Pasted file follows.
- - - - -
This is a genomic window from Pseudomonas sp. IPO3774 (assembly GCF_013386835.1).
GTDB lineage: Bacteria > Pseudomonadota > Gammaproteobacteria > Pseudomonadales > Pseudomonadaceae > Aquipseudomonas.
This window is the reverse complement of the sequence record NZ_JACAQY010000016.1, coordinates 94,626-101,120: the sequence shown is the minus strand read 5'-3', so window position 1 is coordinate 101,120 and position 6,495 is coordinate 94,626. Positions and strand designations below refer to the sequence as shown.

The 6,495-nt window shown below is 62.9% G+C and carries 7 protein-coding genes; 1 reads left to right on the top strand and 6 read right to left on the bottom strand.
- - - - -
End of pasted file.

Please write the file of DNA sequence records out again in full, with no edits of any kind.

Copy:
This is a genomic window from Pseudomonas sp. IPO3774 (assembly GCF_013386835.1).
GTDB lineage: Bacteria > Pseudomonadota > Gammaproteobacteria > Pseudomonadales > Pseudomonadaceae > Aquipseudomonas.
This window is the reverse complement of the sequence record NZ_JACAQY010000016.1, coordinates 94,626-101,120: the sequence shown is the minus strand read 5'-3', so window position 1 is coordinate 101,120 and position 6,495 is coordinate 94,626. Positions and strand designations below refer to the sequence as shown.

The 6,495-nt window shown below is 62.9% G+C and carries 7 protein-coding genes; 1 reads left to right on the top strand and 6 read right to left on the bottom strand.